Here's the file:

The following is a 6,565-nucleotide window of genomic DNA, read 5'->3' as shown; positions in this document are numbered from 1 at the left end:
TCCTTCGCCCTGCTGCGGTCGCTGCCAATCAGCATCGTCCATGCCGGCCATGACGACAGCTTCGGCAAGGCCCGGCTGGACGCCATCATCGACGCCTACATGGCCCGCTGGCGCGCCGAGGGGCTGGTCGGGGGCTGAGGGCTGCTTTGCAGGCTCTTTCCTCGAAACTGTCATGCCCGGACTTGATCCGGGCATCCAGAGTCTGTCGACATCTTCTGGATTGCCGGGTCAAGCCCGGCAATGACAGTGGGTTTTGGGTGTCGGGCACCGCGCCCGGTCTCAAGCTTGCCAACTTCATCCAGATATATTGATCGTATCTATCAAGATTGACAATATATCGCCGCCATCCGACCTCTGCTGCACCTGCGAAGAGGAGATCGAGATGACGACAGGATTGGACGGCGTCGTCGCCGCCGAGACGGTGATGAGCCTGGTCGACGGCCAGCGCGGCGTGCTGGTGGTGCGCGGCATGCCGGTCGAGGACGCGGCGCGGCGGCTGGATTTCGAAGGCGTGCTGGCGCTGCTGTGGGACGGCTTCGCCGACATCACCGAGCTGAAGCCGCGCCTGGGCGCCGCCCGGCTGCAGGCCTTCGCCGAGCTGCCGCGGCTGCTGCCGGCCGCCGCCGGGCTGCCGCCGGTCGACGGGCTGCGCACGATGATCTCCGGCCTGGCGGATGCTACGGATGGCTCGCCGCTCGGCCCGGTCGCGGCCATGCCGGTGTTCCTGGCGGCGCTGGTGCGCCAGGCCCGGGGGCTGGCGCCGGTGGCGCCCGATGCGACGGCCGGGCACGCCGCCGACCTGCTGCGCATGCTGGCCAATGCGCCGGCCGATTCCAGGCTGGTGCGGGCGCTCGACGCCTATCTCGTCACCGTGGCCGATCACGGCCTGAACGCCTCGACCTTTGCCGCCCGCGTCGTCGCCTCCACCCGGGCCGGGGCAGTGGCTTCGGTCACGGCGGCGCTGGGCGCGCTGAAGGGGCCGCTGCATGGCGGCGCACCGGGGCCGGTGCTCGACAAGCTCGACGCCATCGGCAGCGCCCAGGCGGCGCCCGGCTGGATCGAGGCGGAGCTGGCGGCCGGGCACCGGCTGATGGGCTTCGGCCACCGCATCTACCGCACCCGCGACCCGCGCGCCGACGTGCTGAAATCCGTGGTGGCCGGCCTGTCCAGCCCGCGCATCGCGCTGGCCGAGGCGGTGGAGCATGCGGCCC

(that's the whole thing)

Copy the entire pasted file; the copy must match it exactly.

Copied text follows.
The following is a 6,565-nucleotide window of genomic DNA, read 5'->3' as shown; positions in this document are numbered from 1 at the left end:
TCCTTCGCCCTGCTGCGGTCGCTGCCAATCAGCATCGTCCATGCCGGCCATGACGACAGCTTCGGCAAGGCCCGGCTGGACGCCATCATCGACGCCTACATGGCCCGCTGGCGCGCCGAGGGGCTGGTCGGGGGCTGAGGGCTGCTTTGCAGGCTCTTTCCTCGAAACTGTCATGCCCGGACTTGATCCGGGCATCCAGAGTCTGTCGACATCTTCTGGATTGCCGGGTCAAGCCCGGCAATGACAGTGGGTTTTGGGTGTCGGGCACCGCGCCCGGTCTCAAGCTTGCCAACTTCATCCAGATATATTGATCGTATCTATCAAGATTGACAATATATCGCCGCCATCCGACCTCTGCTGCACCTGCGAAGAGGAGATCGAGATGACGACAGGATTGGACGGCGTCGTCGCCGCCGAGACGGTGATGAGCCTGGTCGACGGCCAGCGCGGCGTGCTGGTGGTGCGCGGCATGCCGGTCGAGGACGCGGCGCGGCGGCTGGATTTCGAAGGCGTGCTGGCGCTGCTGTGGGACGGCTTCGCCGACATCACCGAGCTGAAGCCGCGCCTGGGCGCCGCCCGGCTGCAGGCCTTCGCCGAGCTGCCGCGGCTGCTGCCGGCCGCCGCCGGGCTGCCGCCGGTCGACGGGCTGCGCACGATGATCTCCGGCCTGGCGGATGCTACGGATGGCTCGCCGCTCGGCCCGGTCGCGGCCATGCCGGTGTTCCTGGCGGCGCTGGTGCGCCAGGCCCGGGGGCTGGCGCCGGTGGCGCCCGATGCGACGGCCGGGCACGCCGCCGACCTGCTGCGCATGCTGGCCAATGCGCCGGCCGATTCCAGGCTGGTGCGGGCGCTCGACGCCTATCTCGTCACCGTGGCCGATCACGGCCTGAACGCCTCGACCTTTGCCGCCCGCGTCGTCGCCTCCACCCGGGCCGGGGCAGTGGCTTCGGTCACGGCGGCGCTGGGCGCGCTGAAGGGGCCGCTGCATGGCGGCGCACCGGGGCCGGTGCTCGACAAGCTCGACGCCATCGGCAGCGCCCAGGCGGCGCCCGGCTGGATCGAGGCGGAGCTGGCGGCCGGGCACCGGCTGATGGGCTTCGGCCACCGCATCTACCGCACCCGCGACCCGCGCGCCGACGTGCTGAAATCCGTGGTGGCCGGCCTGTCCAGCCCGCGCATCGCGCTGGCCGAGGCGGTGGAGCATGCGGCCC